Sunday, August 26, 2007

Another day, another rant

Trawling through the Sunday newspapers, as one does, I was particularly struck by the title of Portaloo's (as he is known in Private Eye) piece in The Sunday Times

Headed, "Guns, Europe... the more vital the topic the sillier Brown gets" it seemed at least worth a look, to see what the great sage had to say on the subject which is ostensibly our raison d’ĂȘtre.

Whatever interest one might have had in his words, however, came screeching to a halt on confronting this paragraph:

Our European leaders have connived to produce a document so long and opaque that voters cannot understand it. An English translation has been delayed until the autumn, presumably hoping that, too, will frustrate debate in Britain. The leaders' behaviour is cynical and even tyrannical.
For goodness sake! Even The Sun picked up the fact that the treaty was available in English on 1 August. Thus, far from its lack frustrating debate, there has been a healthy debate going on ever since.

This is so typical of what my colleague Booker calls the "above the line" figures, who waft effortlessly through life, with minimal knowledge and understanding. They exhibit a laziness born of arrogance which exempts them from the normal duty of mere mortals, of actually finding out what is going on before opening their mouths. Yet they still expect to be taken seriously - and so often, they are.

But what claim has Portaloo to be taken seriously on the EU issues, when he does not even know that the draft treaty has been available in English for nearly a month? Not least, this says that he most certainly has not read it – much less even begun to understand what is in it.

Taking on one of the other issues he raises – the subject of gun crime – he like so many commentators in this weekend's media, pontificates about Rhys Jones, the Liverpool boy murdered by another youth armed with a gun. And, like his fellow "above the line" creatures, Portaloo gets it wrong.

Actually, while the "great and the good" wring their hands and wail that something must be done about "youth gun crime" – also despairing that there are no "quick fixes" - the answer to the problem is remarkably simple. Give teenage boys guns, and let them use them.

The basis of this startlingly simple solution stems from a very straightforward premise, that any parent of a young male will know: boys like guns. Take away their toy guns and give them Barbie dolls and they will put sticks into their elegant little hands and turn their Barbies into soldiers.

As a young teenager, however, I was fortunate enough to go to a school which had a large and well equipped Combined Cadet Force. We even had our own armoury and a .22 rifle range on the campus. By the age of 13, I had been initiated into the art marksmanship and, by the age of 15 was happily firing Bren guns on the Army ranges on Rayleigh Marshes.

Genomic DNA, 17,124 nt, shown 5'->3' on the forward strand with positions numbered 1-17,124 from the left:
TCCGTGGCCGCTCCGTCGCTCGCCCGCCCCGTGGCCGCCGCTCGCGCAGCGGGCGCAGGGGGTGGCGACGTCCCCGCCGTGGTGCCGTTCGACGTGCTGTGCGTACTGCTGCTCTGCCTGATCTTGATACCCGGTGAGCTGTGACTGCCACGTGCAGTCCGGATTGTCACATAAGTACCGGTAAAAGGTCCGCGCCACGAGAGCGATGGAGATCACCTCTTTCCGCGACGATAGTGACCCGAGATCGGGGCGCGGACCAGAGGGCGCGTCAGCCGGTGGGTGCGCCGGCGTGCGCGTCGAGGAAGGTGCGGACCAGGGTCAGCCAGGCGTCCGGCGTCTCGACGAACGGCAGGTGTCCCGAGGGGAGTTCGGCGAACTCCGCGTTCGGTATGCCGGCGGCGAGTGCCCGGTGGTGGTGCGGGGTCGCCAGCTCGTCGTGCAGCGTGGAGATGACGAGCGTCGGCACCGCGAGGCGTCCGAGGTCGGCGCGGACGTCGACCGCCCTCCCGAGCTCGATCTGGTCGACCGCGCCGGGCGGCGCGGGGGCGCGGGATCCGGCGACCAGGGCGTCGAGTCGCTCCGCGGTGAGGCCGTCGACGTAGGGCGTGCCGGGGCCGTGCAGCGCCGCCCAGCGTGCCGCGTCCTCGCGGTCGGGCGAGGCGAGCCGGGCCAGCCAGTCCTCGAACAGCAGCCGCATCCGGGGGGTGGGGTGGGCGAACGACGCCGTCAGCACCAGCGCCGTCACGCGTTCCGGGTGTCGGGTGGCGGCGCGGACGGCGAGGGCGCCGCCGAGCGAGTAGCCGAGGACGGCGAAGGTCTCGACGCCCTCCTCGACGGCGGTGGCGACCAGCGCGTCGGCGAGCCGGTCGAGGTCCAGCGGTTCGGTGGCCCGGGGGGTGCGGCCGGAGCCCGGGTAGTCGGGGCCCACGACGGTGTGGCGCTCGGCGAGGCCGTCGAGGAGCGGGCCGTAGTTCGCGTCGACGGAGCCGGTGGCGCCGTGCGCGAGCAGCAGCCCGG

We even had our own three-ton Army truck and the boys would happily pile in the back, while some obliging teacher would ferry us the forty miles or so for an enjoyable day out, puncturing inoffensive targets with .303 calibre bullets. Not least, we fired the old No.4 Lee Enfield, which had a kick like a mule. Of course, the health and safety nannies would never allow that these days.

The point, as the gun campaigners were saying at the time of Dunblane, is that if you ban guns and demonise them, the only people who will have guns will be criminals. And if you take disenfranchised teenagers, who like all teenagers, live only to express their rebellion, the ultimate symbol of rebellion is the ownership of a firearm.

Within the framework of the cadets, however, we could not only enjoy guns, but we were taught how to use them responsibly. And as for status – how we all strived for the privilege of wearing that coveted crossed-rifle and Crown badge on our sleeves which told the whole world that we were a marksmen first class, having worked our way up through the different levels.

The issue also has wider implications. While we are fighting two wars and, on the one hand, have massive youth unemployment and a shortfall of recruitment to the Army, the cadet forces provide a powerful recruitment tool – which is what they were intended to do. And they worked. For many, including myself, the experience was huge fun (where else to you get to drive a three ton truck at the age of 16, and flash around an airfield driving Land Rovers to pick up gliders? How else could you stage mock battles, with real rifles, blanks, and thunderflashes?), motivating many boys to join the Services. Reactivation of school cadet forces would help enormously to improve recruitment.

Needless to say, this will not happen. The "great and the good" would prefer to wail and wring their hands, speaking from that profound state of ignorance that only the highly educated seem to be able to manage. And teenagers will continue to shoot each other, instead of the Queen's enemies.


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